Well, I placed a comment in what I suppose is not the right location for discussion and that comment was asking why there was no mention in this JREF article to the middle of the 6th century as we are informed by the National Diet Library should be the start of any essay concerning calendars in this country?
And I cannot seem to find a tool that allows me to move a quote from that comments section to this thread, so I'll use an image to show you what I wrote, if it is you don't have time to go find the comments section for that article.
Thank for your feedback, @TGI-ECT, it is much appreciated!
As for now, we have focused on describing the various calendar systems that were/are used in Japan. I'll be glad to add more historical details at a later stage. By the way, many of our articles are updated quite frequently and evolve over long periods of time.
The comment section, as well as the discussion threads, constitute two parallel systems of feedback. Whether this solution is beneficial to users remains to be seen.
I am quite happy to receive feedback as it proves that some of our articles are actually being read. What we'd appreciate even more are contributions and article submissions by our member base.
Please help us expand our article and review sections.
The title using the vocabulary "traditional" and the first sentence referring to a switch to the Gregorian calendar in 1873 would lose points on a term paper, for starters.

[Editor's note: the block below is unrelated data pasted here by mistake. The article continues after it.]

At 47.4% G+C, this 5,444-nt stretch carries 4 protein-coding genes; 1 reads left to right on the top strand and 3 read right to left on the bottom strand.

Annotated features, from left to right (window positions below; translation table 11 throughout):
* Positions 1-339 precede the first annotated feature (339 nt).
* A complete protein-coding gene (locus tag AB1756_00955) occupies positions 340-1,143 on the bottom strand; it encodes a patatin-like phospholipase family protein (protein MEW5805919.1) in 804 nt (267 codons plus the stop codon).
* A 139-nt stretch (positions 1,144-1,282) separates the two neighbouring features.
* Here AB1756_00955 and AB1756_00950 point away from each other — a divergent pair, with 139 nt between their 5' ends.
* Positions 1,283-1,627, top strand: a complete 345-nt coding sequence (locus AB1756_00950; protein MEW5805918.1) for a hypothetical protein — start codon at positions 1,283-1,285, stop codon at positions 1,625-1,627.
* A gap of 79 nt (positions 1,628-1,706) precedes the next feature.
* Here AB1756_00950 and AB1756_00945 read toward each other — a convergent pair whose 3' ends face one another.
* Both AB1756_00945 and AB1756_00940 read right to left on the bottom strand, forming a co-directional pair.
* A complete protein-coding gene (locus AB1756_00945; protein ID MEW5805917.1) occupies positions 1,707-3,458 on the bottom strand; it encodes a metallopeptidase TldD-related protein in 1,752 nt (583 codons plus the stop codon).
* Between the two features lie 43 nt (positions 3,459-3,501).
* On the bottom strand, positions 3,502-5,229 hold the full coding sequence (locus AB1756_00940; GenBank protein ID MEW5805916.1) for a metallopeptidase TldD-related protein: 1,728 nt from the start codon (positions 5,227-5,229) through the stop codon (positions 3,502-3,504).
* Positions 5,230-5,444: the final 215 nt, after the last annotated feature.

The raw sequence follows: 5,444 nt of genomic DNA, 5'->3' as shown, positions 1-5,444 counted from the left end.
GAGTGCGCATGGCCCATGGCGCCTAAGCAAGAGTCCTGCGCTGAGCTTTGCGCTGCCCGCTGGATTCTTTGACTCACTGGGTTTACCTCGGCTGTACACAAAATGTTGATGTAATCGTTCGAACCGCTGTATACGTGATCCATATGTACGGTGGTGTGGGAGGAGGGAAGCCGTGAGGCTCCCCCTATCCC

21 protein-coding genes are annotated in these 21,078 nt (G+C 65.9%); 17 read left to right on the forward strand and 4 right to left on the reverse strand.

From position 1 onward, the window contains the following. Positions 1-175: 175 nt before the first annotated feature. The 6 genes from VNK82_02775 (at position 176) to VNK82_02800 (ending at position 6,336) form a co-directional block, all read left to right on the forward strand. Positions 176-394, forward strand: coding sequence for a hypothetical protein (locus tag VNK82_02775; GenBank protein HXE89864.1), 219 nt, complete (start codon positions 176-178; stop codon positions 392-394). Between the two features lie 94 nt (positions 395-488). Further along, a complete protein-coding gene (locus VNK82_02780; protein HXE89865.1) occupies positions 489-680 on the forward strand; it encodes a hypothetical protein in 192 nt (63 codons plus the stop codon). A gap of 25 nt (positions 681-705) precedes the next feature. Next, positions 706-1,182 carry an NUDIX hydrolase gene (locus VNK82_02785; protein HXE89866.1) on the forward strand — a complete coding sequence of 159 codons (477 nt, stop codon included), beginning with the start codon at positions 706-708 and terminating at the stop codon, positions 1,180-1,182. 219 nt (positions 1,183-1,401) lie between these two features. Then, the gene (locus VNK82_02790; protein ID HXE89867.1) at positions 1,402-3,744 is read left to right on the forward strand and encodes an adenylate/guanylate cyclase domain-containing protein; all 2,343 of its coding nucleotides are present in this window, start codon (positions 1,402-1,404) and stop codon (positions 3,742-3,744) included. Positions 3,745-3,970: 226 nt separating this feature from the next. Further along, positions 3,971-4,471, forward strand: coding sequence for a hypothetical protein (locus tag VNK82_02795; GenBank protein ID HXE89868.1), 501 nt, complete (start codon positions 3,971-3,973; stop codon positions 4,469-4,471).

Then we see this second sentence in the first paragraph:
"Before 1873, however, Japan used a lunar calendar that was completely distinct from the solar calendars first developed by the Ancient Egyptians and the Romans."
That seems a very crafty way of insinuating that the "traditional Japanese calendar" in some way, shape, or, form equates with that of the ancient Egyptians. But according to the National Diet Library the Japanese didn't even have a calendar recognized by the royal authority in Japan until at some point in the 6th century.
Of course, you can blast that manner of thinking with all sorts of fancy phrasing of this or that idea and state that I am off my rocker and so please leave the room, but what I am writing as an analysis could just as easily be supported with that of opposite fancy phrasing and all that.
Then we do not see any reference at all to anything related to the history of the Japanese calendar and the mid-6th century and serious concerns of other elements arise in certain scholarly quarters.
I feel very odd offering a sort of thank you for the edits that were done, because I wasn't exactly really polite in my style, but to not acknowledge the changes would also be impolite --- so I'll err on the side of trying to be polite and offer a thank you.
Definitely fine editing work, for sure.
By the way, about that idea of contributing something --- I've been doing some research around JREF and I don't see any proper disaster advice thread. I thought of that when I read that September first post/article/something. Of course, we see that every year on September first, but it is the first time I decided to see what you folks have in the way of actual advice/ideas. Like one big error I have been noticing even government folks make --- all you ever read about is how much drinking water one should have. That isn't quite right. What about water to treat minor cuts or even bad cuts, or scrapes or whatever for medical needs. Seems folks don't think about extra water for other than drinking.
Okay, back on topic --- those changes are mighty cool --- for a 60s/70s style assessment.